I am a Humanistic Jew because I find in Judaism a spiritual discipline that helps me to find and express meaning in my life. I am a Humanistic Jew because I am a Humanist, and I find the beliefs, values, and principles of Humanism to be the most accurate description of reality as I understand it. Humanistic Judaism brings these things together and offers me a place to bring both of these aspects of my life together in a harmonious whole. There are three main reasons why I became a Humanistic Jew: the spiritual discipline of Judaism, the connection Judaism offers to the rhythms of the natural world, and the connection to Jewish culture and history; all within the context of a naturalist,nontheistic worldview.
Ever since I was a teenager, I have been fascinated by philosophical and theological concerns. I realized rather early on that traditional beliefs in God and the supernatural were irrational and did not hold up under scrutiny. I attempted to hold on to these beliefs for as long as I could, attempting to find some clever theological system which made belief in God somewhat rationally acceptable. But any system which I could accept was abstract and removed from the beliefs of most religious doctrines which taught a personal God who was interested in the lives of his followers and even intervened in the universe. The more I studied, the more I realized that I could not believe in anything worthy of the title God, i.e. a supernatural Creator, all-powerful and all-knowing who may occasionally intervene in human affairs or give commandments that we must follow. Although I cannot accept the idea of God, I do have a feeling, an intuition or experiences, about the sacred qualities of life. It is this sense of diffuse sacredness which I encounter in various aspects of life which has become the source of my own “spirituality” (for lack of a better word).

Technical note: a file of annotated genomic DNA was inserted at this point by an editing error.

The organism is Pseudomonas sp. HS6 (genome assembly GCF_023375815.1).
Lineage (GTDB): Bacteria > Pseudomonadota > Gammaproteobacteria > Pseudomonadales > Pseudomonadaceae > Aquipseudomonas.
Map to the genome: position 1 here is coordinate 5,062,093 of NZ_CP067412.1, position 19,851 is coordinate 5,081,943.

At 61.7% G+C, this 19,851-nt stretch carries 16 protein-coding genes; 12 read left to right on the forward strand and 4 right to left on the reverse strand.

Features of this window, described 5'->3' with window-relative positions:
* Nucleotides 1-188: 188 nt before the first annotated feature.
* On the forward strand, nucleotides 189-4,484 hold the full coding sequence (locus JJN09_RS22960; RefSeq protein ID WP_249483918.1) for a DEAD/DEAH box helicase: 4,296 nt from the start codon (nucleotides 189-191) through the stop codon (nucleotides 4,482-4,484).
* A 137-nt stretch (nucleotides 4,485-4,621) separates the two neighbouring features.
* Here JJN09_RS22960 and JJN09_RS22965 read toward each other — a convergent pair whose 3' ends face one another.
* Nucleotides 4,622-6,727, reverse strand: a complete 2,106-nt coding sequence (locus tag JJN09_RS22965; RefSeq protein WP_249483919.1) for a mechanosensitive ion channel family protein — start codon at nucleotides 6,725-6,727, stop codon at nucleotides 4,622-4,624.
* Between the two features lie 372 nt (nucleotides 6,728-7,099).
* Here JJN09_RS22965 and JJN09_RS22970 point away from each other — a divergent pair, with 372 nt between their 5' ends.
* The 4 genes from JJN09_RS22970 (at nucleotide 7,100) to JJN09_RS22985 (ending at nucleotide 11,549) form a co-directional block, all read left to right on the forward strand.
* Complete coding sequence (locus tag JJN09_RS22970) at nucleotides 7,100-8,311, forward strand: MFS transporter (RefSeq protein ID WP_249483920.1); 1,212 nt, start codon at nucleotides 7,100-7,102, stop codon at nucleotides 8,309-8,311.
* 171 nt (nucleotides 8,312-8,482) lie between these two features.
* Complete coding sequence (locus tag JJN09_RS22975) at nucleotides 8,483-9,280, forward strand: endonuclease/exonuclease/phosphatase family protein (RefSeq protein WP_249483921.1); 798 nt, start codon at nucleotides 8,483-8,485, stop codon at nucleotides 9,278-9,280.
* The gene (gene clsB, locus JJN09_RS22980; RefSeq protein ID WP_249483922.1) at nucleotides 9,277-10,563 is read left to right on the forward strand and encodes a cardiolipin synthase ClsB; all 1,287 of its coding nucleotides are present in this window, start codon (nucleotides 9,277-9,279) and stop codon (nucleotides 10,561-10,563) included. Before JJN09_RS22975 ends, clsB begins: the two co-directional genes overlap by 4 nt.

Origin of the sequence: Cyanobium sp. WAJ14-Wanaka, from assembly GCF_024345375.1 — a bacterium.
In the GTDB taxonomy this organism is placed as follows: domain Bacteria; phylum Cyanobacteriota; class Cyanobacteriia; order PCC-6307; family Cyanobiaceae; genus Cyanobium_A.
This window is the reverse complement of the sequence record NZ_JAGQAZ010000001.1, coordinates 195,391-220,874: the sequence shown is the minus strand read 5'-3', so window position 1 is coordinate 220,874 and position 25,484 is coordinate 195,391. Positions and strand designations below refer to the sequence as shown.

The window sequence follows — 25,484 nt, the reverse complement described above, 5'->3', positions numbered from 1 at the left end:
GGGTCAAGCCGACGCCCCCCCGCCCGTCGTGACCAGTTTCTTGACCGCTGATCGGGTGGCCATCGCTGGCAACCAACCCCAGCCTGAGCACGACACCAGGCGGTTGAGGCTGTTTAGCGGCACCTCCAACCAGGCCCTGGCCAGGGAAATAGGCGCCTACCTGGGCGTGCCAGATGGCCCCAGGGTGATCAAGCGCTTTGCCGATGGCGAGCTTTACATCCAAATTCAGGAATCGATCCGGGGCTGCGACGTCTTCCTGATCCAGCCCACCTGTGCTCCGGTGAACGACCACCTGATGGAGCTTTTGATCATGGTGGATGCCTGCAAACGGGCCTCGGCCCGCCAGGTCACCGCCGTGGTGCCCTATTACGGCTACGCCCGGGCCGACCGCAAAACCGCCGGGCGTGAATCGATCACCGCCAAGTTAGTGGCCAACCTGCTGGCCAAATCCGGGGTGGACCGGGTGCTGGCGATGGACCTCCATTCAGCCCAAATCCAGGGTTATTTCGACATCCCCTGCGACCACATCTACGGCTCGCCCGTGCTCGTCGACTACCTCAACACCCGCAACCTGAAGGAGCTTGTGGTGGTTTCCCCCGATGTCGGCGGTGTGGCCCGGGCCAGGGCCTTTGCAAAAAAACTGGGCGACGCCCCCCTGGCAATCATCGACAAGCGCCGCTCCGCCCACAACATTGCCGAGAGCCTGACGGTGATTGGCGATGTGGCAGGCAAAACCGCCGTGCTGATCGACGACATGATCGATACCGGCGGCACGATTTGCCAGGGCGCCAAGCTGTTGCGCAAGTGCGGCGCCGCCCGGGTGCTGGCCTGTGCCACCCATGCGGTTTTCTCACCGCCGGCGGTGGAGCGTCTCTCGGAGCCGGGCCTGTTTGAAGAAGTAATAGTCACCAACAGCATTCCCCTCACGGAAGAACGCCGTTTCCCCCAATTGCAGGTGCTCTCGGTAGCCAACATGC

Oddly enough, I found a way to express my spirituality through Judaism, the religion that introduced God to the world. The Society for Humanistic Judaism has been leading the way in nontheistic Judaism for 50 years, and it is through them that I was able to combine my nontheistic spirituality with Jewish practice. It was through Harold Kushner’s book To Life! that I discovered the idea of Judaism as a way to sanctify life and imbue it with meaning. The spiritual discipline of Judaism does this in many ways: blessings for nearly everything, prayer three times a day, kashrut, study, tzedakah, ethical duties, and the Sabbath and holidays.